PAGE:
- The Washington Times - Monday, August 14, 2006

LOS ANGELES (AP) — Our solar system is undergoing an identity crisis.

For decades, it has consisted of nine planets, even as scientists debated whether Pluto really belonged. Then the discovery of an object larger and farther away than Pluto threatened to throw this slice of the cosmos into chaos.

Should this newly found icy rock known as “2003 UB313” become the 10th planet? Should Pluto be demoted? And what exactly is a planet, anyway?

Ancient cultures regularly revised their answer to the last question, and present-day scientists aren’t much better off: There still is no universal definition of “planet.”

That all could soon change, and with it science textbooks around this planet.

At a 12-day conference beginning today, scientists will conduct a galactic census of sorts. Among the options at the meeting of the International Astronomical Union in the Czech Republic capital of Prague: Subtract Pluto or christen one more planet, and possibly dozens more.

“It’s time we have a definition,” said Alan Stern, who heads the Colorado-based space science division of the Southwest Research Institute of San Antonio. “It’s embarrassing to the public that we as astronomers don’t have one.”

The debate intensified last summer when astronomer Michael Brown of the California Institute of Technology announced the discovery of a celestial object larger than Pluto. Like Pluto, it is a member of the Kuiper Belt, a mysterious disk-shaped zone beyond Neptune containing thousands of comets and planetary objects. Mr. Brown nicknamed his find “Xena”; pending a formal name, it remains 2003 UB313.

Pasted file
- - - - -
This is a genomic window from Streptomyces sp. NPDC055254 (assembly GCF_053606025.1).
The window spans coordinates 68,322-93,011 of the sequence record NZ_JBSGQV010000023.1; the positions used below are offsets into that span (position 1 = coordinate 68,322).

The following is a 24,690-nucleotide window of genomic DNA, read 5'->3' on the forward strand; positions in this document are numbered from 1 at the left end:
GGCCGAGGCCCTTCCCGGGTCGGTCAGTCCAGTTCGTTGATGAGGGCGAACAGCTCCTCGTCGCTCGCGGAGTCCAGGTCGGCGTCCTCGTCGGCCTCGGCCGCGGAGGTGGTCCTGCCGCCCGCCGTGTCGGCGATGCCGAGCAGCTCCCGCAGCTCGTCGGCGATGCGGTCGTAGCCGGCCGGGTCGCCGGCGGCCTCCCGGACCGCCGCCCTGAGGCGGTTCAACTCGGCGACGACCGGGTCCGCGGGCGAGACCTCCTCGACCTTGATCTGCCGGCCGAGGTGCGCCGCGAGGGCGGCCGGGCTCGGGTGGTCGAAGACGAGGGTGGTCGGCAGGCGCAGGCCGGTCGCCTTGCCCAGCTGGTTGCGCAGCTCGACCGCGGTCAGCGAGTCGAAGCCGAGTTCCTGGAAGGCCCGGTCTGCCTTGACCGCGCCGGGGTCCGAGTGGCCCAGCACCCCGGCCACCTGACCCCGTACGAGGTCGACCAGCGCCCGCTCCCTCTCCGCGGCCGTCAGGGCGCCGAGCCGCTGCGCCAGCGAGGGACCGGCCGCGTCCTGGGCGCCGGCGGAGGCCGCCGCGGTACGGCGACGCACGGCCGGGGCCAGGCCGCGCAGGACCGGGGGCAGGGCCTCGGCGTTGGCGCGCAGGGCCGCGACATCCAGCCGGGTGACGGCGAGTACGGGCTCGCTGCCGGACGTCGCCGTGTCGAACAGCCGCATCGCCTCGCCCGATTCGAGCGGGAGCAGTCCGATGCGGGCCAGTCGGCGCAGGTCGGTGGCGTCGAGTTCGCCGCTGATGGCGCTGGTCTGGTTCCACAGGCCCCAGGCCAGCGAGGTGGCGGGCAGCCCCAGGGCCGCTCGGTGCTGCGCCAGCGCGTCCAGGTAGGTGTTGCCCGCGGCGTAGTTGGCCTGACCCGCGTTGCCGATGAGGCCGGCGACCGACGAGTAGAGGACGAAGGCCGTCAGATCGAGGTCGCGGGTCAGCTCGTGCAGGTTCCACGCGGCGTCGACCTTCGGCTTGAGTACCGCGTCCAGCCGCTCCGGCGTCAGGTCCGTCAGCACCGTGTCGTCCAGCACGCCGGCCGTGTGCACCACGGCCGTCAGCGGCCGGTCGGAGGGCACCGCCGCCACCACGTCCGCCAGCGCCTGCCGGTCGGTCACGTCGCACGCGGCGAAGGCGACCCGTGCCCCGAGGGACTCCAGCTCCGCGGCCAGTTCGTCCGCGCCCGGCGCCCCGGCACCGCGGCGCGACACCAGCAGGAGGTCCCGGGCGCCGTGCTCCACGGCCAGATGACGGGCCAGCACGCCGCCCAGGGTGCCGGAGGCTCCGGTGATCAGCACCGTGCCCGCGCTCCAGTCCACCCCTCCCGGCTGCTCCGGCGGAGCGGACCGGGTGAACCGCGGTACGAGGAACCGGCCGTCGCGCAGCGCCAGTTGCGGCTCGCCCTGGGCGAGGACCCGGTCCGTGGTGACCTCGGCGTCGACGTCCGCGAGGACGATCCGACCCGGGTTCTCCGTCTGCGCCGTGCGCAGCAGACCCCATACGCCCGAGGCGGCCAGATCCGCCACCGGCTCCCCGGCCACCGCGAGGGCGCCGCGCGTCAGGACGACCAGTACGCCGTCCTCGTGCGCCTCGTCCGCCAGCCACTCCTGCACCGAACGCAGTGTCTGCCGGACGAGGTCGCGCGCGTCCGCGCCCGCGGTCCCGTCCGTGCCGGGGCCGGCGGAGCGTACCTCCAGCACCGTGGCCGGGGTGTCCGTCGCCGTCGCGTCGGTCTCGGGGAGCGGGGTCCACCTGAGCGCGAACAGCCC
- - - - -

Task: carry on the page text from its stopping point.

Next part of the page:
The Hubble Space Telescope measured the bright, rocky object at about 1,490 miles in diameter, roughly 70 miles larger than Pluto. At 9 billion miles from the sun, it is the farthest known object in the solar system.

The discovery stoked the planet debate that had been simmering since Pluto was spotted in 1930.

Some argue that if Pluto kept its crown, Xena should be the 10th planet by default — it is, after all, bigger. Purists maintain that there are only eight traditional planets, and insist Pluto and Xena are poseurs.

“Life would be simpler if we went back to eight planets,” said Brian Marsden, director of the astronomical union’s Minor Planet Center in Cambridge, Mass.

The trick for astronomers meeting in Prague is to set criteria that make sense scientifically. Should planets be grouped by location, size or another marker? If planets are defined by their size, should they be bigger than Pluto or another arbitrary size? The latter could expand the solar system to 23, 39 or even 53 planets.

It’s not an academic exercise; the public may not be open to a flood of new planets. But scientists agree any definition should be flexible enough to accommodate new discoveries.

“Science progresses,” said Alan Boss, an astrophysicist at the Carnegie Institution in Washington. “Science is not something that’s engraved on a steel tablet never to be changed.”

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